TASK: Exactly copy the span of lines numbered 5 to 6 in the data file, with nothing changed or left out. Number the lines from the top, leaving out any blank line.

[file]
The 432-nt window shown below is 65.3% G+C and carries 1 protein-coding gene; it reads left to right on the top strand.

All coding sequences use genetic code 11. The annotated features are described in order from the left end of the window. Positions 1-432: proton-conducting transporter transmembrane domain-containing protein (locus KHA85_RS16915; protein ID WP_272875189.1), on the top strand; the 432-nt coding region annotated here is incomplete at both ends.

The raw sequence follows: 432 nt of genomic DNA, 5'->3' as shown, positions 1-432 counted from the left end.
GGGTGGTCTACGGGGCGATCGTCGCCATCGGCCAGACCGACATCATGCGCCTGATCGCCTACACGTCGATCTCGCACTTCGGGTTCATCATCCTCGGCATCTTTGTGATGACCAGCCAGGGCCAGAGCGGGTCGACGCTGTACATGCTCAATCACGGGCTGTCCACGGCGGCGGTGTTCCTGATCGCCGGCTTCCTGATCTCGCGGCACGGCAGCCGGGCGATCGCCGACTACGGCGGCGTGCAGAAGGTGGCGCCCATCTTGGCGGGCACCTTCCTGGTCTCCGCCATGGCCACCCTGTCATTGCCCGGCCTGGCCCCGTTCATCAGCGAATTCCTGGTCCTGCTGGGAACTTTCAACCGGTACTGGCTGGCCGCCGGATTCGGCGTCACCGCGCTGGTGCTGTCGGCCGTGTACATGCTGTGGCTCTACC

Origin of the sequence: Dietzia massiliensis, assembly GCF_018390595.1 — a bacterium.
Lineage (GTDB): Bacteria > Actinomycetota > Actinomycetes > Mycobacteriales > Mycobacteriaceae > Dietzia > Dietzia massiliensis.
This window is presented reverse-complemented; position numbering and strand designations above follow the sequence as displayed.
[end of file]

Origin of the sequence: Dietzia massiliensis, assembly GCF_018390595.1 — a bacterium.
Lineage (GTDB): Bacteria > Actinomycetota > Actinomycetes > Mycobacteriales > Mycobacteriaceae > Dietzia > Dietzia massiliensis.